Gas and go for the up and going

Lauer told SPACE.com that the suborbital craft will undergo an extensive series of shakeout test flights next year. "We're going to have a lot of data before we start commercial service."

Runway rollout of the fully operational XP is slated for the middle of 2006. The welcome carpet for paying customers is to be rolled out the following year. The going rate for the up and going passenger is now targeted in the $150,000 to $160,000 range, Lauer explained.

The "gas and go" traffic model for the XP starts at about 200 people a year, Lauer said. "Our capacity is a lot more than that."

Given two XP vehicles, flights would be dedicated primarily to tourism, as well as microgravity research, Lauer added.

Marketing space: lessons learned

Last year, Rocketplane and Incredible Adventures of Sarasota, Florida announced a marketing agreement in which both companies will begin taking reservations for the XP space flights.

Taking adventure to a higher level is what space tourism is all about, said Jane Reifert, President of Incredible Adventures.

"I'm starting my own little campaign to change the phrase space tourism," Reifert told the STAIF audience. "To me a tourist is somebody going to Disney World with a camera and blocking traffic when I'm on the way to work...somebody getting in the way."

Reifert said that those hungry to fly into space are highly educated and highly motivated individuals. They are risk takers, space thrill-seekers, and adventurers, she said, and shouldn't be associated with someone just camera-clicking away.

There are a number of lessons learned that Reifert and her company have already chocked up in the adventure tourism business.

"Marketing space will not be easy. Fun haters are everywhere. Most of them are lawyers, insurance agents and government officials. Anyone marketing space to civilians must be prepared to meet obstacles," Reifert reported.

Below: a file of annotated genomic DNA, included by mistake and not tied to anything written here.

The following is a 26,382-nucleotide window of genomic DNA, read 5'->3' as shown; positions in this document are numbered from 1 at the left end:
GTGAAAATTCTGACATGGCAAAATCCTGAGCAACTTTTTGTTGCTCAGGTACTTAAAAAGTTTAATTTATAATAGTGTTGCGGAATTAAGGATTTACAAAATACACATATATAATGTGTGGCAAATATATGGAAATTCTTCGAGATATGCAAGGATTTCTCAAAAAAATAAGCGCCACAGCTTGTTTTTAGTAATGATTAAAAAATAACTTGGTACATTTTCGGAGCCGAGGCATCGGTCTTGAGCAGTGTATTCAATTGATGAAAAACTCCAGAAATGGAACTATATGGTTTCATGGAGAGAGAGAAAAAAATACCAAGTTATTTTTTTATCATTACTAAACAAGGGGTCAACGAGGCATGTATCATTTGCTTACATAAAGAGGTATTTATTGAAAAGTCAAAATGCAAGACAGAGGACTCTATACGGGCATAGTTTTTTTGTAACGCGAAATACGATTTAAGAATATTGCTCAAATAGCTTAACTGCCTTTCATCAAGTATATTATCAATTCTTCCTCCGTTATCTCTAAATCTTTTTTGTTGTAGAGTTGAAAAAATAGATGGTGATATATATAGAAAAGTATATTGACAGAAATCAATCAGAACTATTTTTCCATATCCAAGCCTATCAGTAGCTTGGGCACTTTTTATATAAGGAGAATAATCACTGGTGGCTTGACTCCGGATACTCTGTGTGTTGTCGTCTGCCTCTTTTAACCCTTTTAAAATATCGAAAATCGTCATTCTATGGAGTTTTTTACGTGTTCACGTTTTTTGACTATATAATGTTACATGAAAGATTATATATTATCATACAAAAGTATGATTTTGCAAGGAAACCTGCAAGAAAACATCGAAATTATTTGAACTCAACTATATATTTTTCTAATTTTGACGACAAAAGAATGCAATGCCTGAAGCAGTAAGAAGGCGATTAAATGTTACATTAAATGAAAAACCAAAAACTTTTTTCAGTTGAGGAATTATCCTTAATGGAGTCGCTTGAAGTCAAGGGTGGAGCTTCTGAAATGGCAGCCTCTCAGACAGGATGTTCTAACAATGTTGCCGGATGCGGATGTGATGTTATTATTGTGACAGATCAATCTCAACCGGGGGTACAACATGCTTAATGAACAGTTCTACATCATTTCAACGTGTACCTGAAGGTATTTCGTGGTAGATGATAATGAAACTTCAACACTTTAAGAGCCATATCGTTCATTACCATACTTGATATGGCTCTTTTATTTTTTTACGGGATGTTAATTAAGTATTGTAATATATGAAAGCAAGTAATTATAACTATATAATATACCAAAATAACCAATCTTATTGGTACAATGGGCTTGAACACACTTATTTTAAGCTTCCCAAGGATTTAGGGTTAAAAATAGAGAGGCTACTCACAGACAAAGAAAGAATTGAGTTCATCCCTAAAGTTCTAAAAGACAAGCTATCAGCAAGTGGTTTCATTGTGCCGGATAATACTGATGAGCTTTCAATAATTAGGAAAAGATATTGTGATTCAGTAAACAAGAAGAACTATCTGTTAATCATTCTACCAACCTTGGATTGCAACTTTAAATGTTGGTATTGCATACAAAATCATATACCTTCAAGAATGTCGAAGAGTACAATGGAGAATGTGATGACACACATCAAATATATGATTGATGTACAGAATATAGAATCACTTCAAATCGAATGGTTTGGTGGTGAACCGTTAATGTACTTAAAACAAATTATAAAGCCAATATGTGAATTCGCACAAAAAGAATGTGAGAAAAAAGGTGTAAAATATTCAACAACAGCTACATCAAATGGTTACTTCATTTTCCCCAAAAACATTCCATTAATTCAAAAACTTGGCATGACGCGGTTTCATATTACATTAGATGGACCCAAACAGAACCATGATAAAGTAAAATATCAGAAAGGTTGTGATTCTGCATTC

A suborbital flight is no vacation, Reifert noted. "Adventurers are fulfilling a lifelong dream. They will pay premium price to see their dream come true...but they expect a premium product in return. Be prepared to deliver everything you promise and more," she advised.

Join our Space Forums to keep talking space on the latest missions, night sky and more! And if you have a news tip, correction or comment, let us know at: community@space.com.

Leonard David
Space Insider Columnist

Leonard David is an award-winning space journalist who has been reporting on space activities for more than 50 years. Currently writing as Space.com's Space Insider Columnist among his other projects, Leonard has authored numerous books on space exploration, Mars missions and more, with his latest being "Moon Rush: The New Space Race" published in 2019 by National Geographic. He also wrote "Mars: Our Future on the Red Planet" released in 2016 by National Geographic. Leonard  has served as a correspondent for SpaceNews, Scientific American and Aerospace America for the AIAA. He has received many awards, including the first Ordway Award for Sustained Excellence in Spaceflight History in 2015 at the AAS Wernher von Braun Memorial Symposium. You can find out Leonard's latest project at his website and on Twitter.